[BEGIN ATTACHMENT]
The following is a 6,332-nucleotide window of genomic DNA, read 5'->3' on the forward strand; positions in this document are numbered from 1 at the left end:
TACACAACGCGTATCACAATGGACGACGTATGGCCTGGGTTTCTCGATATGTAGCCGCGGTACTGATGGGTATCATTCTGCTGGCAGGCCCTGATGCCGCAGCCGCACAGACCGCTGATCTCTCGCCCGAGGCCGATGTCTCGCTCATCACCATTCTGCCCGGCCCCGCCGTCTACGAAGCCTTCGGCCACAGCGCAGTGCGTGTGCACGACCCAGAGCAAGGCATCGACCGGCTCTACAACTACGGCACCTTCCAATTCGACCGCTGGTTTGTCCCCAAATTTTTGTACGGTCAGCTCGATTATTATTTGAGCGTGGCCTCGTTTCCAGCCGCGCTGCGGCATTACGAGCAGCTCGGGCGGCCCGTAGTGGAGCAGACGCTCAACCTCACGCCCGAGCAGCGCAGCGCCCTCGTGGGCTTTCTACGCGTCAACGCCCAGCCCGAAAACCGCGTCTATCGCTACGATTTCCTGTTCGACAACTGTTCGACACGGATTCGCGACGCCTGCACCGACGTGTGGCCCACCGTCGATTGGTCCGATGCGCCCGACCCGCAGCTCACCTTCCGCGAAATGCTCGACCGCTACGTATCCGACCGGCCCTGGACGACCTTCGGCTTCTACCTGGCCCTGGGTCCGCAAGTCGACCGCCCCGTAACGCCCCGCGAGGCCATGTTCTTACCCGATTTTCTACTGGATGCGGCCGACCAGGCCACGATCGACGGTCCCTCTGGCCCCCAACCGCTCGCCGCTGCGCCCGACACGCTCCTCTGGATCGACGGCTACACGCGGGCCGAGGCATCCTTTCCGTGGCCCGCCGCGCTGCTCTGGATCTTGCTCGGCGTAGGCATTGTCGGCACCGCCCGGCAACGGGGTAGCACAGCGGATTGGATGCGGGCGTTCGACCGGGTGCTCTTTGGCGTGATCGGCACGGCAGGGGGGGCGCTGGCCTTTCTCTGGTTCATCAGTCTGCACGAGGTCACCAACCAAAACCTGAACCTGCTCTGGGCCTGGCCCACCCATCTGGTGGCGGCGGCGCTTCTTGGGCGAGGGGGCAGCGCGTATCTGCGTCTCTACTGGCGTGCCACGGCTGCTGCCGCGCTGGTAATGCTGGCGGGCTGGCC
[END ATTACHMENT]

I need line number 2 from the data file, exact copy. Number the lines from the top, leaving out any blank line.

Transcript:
TACACAACGCGTATCACAATGGACGACGTATGGCCTGGGTTTCTCGATATGTAGCCGCGGTACTGATGGGTATCATTCTGCTGGCAGGCCCTGATGCCGCAGCCGCACAGACCGCTGATCTCTCGCCCGAGGCCGATGTCTCGCTCATCACCATTCTGCCCGGCCCCGCCGTCTACGAAGCCTTCGGCCACAGCGCAGTGCGTGTGCACGACCCAGAGCAAGGCATCGACCGGCTCTACAACTACGGCACCTTCCAATTCGACCGCTGGTTTGTCCCCAAATTTTTGTACGGTCAGCTCGATTATTATTTGAGCGTGGCCTCGTTTCCAGCCGCGCTGCGGCATTACGAGCAGCTCGGGCGGCCCGTAGTGGAGCAGACGCTCAACCTCACGCCCGAGCAGCGCAGCGCCCTCGTGGGCTTTCTACGCGTCAACGCCCAGCCCGAAAACCGCGTCTATCGCTACGATTTCCTGTTCGACAACTGTTCGACACGGATTCGCGACGCCTGCACCGACGTGTGGCCCACCGTCGATTGGTCCGATGCGCCCGACCCGCAGCTCACCTTCCGCGAAATGCTCGACCGCTACGTATCCGACCGGCCCTGGACGACCTTCGGCTTCTACCTGGCCCTGGGTCCGCAAGTCGACCGCCCCGTAACGCCCCGCGAGGCCATGTTCTTACCCGATTTTCTACTGGATGCGGCCGACCAGGCCACGATCGACGGTCCCTCTGGCCCCCAACCGCTCGCCGCTGCGCCCGACACGCTCCTCTGGATCGACGGCTACACGCGGGCCGAGGCATCCTTTCCGTGGCCCGCCGCGCTGCTCTGGATCTTGCTCGGCGTAGGCATTGTCGGCACCGCCCGGCAACGGGGTAGCACAGCGGATTGGATGCGGGCGTTCGACCGGGTGCTCTTTGGCGTGATCGGCACGGCAGGGGGGGCGCTGGCCTTTCTCTGGTTCATCAGTCTGCACGAGGTCACCAACCAAAACCTGAACCTGCTCTGGGCCTGGCCCACCCATCTGGTGGCGGCGGCGCTTCTTGGGCGAGGGGGCAGCGCGTATCTGCGTCTCTACTGGCGTGCCACGGCTGCTGCCGCGCTGGTAATGCTGGCGGGCTGGCC